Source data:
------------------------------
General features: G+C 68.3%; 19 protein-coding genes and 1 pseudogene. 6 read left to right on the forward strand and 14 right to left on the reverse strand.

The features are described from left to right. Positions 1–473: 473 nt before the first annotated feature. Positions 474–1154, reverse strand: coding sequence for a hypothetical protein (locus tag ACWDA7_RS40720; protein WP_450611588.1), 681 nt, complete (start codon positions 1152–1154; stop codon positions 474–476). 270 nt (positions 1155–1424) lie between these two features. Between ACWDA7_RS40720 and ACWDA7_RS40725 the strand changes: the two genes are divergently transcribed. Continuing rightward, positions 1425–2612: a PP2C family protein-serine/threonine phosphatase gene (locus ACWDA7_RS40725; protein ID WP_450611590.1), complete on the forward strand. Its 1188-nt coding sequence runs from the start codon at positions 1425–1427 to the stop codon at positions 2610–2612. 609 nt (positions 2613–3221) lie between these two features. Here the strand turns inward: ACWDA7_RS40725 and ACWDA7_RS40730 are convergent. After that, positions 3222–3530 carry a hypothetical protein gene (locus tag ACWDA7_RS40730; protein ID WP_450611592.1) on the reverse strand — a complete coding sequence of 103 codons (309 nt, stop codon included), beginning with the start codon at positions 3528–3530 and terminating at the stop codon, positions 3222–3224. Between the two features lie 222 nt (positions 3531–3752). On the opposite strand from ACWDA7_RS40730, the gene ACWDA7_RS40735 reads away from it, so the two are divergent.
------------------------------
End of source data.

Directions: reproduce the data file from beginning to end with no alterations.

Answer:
General features: G+C 68.3%; 19 protein-coding genes and 1 pseudogene. 6 read left to right on the forward strand and 14 right to left on the reverse strand.

The features are described from left to right. Positions 1–473: 473 nt before the first annotated feature. Positions 474–1154, reverse strand: coding sequence for a hypothetical protein (locus tag ACWDA7_RS40720; protein WP_450611588.1), 681 nt, complete (start codon positions 1152–1154; stop codon positions 474–476). 270 nt (positions 1155–1424) lie between these two features. Between ACWDA7_RS40720 and ACWDA7_RS40725 the strand changes: the two genes are divergently transcribed. Continuing rightward, positions 1425–2612: a PP2C family protein-serine/threonine phosphatase gene (locus ACWDA7_RS40725; protein ID WP_450611590.1), complete on the forward strand. Its 1188-nt coding sequence runs from the start codon at positions 1425–1427 to the stop codon at positions 2610–2612. 609 nt (positions 2613–3221) lie between these two features. Here the strand turns inward: ACWDA7_RS40725 and ACWDA7_RS40730 are convergent. After that, positions 3222–3530 carry a hypothetical protein gene (locus tag ACWDA7_RS40730; protein ID WP_450611592.1) on the reverse strand — a complete coding sequence of 103 codons (309 nt, stop codon included), beginning with the start codon at positions 3528–3530 and terminating at the stop codon, positions 3222–3224. Between the two features lie 222 nt (positions 3531–3752). On the opposite strand from ACWDA7_RS40730, the gene ACWDA7_RS40735 reads away from it, so the two are divergent.